Elif Bautman recently penned an article, Marriage Is an Abduction, for the New Yorker that eloquently draws parallels to the blockbuster new movie “Gone Girl” and a greater question for women in society today. The need to procreate is indelibly set in our DNA, but what happens when brilliant, over-achieving super women find the joys of motherhood or matrimony less than fulfilling.
Girls are told we can do anything and be anyone we want, but at some point the looming questions inevitable come. When are you going to get married? Then, no sooner than the ink is dry on the contract of marital bliss, the new question comes. When are you going to have a baby?
What happens when the traditional roles of mommie and wife don’t live up to our expectation. What happens when our hard-won professional identities are stripped away, and we are left frumpy, naked, isolated and trapped in a fairytale of motherhood and matrimony?
I have no answers for these questions, but the conversation is a step in the right direction. And, Bautman’s article is an excellent start.
Excepts from Marriage Is an Abduction
Parallels may be drawn between “Gone Girl” and Lionel Shriver’s 2003 best-seller “We Need to Talk About Kevin,” which was adapted into a movie in 2011. Shriver’s novel tells the story of a woman whose husband talks her into having children; parenthood, he feels, is the only possible answer to the big existential questions. But she, through some horrific transference, passes her spiritual emptiness to her son, who eventually perpetrates a school massacre.
The central characters in both “Gone Girl” and “We Need to Talk About Kevin” are smart, acerbic New York women—successful writers, amazing cooks, lovers of European culture—who are somehow unable to find happiness with their apparent male counterparts. (This parade of weird, milquetoast intellectuals is best summed up in the character of the billionaire, Proust-reciting Scrabble buff played, in the “Gone Girl” adaptation, by Neil Patrick Harris.) Both women marry salt-of-the-earth, all-American types, manly men who know how to fuck a woman’s brains out and then take her to see the fence that Tom Sawyer whitewashed. Both are relocated by their strong, manly husbands from fantastic Manhattan apartments to suburban McMansions, where they are given to understand that the time has come to set aside frivolous pursuits and have children.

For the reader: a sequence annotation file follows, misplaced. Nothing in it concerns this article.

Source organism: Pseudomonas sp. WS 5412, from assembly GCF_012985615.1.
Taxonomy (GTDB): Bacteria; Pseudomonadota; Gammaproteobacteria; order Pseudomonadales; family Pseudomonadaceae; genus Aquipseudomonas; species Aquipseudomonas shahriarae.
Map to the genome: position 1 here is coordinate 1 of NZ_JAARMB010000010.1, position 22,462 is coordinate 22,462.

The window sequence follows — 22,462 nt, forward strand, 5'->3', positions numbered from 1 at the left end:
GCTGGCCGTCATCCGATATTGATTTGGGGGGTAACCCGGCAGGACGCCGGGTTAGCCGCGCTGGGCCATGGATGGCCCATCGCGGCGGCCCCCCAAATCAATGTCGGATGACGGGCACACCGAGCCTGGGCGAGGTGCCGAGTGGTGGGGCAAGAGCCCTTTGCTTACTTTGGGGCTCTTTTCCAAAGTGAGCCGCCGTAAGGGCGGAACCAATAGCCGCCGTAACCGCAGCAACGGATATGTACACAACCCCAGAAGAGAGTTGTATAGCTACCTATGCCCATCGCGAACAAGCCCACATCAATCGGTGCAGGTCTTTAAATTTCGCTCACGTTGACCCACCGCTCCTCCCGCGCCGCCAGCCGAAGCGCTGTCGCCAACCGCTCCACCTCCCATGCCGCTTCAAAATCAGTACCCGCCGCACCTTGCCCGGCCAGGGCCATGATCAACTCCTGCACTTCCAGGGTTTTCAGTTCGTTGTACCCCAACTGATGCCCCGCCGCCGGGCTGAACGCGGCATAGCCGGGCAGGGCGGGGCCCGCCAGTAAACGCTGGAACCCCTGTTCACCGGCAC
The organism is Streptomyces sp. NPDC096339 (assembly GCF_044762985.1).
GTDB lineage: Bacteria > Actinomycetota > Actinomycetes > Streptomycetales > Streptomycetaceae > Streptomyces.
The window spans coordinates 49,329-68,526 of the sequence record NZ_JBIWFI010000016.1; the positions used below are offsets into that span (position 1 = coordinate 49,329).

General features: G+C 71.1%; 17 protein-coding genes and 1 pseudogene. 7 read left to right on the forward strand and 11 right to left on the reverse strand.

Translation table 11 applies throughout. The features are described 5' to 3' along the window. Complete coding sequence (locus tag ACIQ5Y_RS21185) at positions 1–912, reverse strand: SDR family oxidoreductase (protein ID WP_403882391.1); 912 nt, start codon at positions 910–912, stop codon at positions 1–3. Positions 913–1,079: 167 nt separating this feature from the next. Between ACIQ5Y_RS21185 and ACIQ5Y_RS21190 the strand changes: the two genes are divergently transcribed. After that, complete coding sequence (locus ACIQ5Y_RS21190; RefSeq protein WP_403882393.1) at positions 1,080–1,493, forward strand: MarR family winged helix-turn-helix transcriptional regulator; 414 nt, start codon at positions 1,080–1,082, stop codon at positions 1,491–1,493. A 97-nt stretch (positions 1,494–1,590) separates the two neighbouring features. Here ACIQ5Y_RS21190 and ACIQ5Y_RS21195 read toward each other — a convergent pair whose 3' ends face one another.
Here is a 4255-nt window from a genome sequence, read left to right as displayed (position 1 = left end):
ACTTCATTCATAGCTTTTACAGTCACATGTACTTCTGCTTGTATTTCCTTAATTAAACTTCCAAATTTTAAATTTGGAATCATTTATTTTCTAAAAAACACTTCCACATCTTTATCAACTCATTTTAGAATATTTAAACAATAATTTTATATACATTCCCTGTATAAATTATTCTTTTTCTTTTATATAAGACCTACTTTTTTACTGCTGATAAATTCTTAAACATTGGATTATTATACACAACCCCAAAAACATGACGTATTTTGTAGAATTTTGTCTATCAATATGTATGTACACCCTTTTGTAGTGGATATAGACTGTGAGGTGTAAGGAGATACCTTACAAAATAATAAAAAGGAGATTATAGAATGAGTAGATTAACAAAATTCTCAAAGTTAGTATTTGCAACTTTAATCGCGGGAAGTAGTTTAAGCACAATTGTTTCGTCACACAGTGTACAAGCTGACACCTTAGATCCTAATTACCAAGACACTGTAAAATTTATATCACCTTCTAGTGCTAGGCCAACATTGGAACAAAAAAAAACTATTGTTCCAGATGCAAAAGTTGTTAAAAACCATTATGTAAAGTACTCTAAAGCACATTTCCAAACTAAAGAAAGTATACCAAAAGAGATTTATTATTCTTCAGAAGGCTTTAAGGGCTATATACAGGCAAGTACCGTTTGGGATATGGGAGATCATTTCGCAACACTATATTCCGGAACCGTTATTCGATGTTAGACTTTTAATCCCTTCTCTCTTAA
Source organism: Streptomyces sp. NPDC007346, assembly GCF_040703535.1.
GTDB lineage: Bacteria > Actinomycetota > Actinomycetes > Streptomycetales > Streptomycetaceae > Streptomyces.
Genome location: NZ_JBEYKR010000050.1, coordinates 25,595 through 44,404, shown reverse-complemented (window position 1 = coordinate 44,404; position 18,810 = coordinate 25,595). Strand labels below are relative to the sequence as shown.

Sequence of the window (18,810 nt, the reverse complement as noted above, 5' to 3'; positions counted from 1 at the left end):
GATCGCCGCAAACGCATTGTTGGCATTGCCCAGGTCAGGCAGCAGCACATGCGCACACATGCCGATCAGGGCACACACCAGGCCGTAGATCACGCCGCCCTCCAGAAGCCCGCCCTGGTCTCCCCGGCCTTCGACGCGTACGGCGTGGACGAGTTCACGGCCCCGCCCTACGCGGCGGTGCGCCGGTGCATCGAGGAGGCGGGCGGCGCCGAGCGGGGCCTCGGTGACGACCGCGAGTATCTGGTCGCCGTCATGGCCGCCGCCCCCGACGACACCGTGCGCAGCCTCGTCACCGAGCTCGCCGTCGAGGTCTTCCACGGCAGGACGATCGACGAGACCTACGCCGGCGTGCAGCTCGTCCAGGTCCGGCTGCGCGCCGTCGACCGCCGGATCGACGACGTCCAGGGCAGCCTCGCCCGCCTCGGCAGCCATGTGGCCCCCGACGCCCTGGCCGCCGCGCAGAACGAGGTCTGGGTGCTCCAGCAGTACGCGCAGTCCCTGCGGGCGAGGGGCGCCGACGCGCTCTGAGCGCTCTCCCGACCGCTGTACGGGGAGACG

Both books restage marriage as a violent crime—an abduction. An independent, expressive single woman is taken from New York; her beautiful body is disfigured, or threatened with disfigurement; and her accomplishments are systematically taken away or negated, rendered worthless by comparison to that all-trumping colossus of meaning, childbirth. (Clearly, many women find happiness in much this way; but, equally clearly, many of them don’t and can’t.) These narratives speak less to the specific challenges of having a sociopath for a child or a spouse than to the pathology of the unstated assumptions that we all pass along and receive. They speak to the revelation lying in wait for women when they hit the ages of marriageability and childbirth: that their carefully created and manicured identities were never the point; the point was for it all to be sacrificed to children and to men…
If no longer vital to a woman’s status as a human being, marriage is still understood as her crowning success, the event without which her life won’t be truly complete. When Amazing Amy grows up, she can’t not get married. The world is still no place for single women. They are regularly bombarded—and I say this, let’s face it, from experience—by both well- and ill-intentioned comments about their inability to find that special man. In “Gone Girl,” this hazing is presented particularly dramatically, at the book party for Amy’s parents’ latest effort, “Amazing Amy and the Big Day.” The parents bully Amy, who is thirty-something and still single, into talking to reporters, who predictably grill her about when she’s going to get married. Nick saves the day by proposing to her, right in front of the journalists. That shuts them up—it’s the only thing that will. And for Nick, to “man up” in this way is to fulfill perhaps the greatest and most irrational responsibility left for men.
Read the full article, Marriage Is an Abduction by Elif Bautman, New Yorker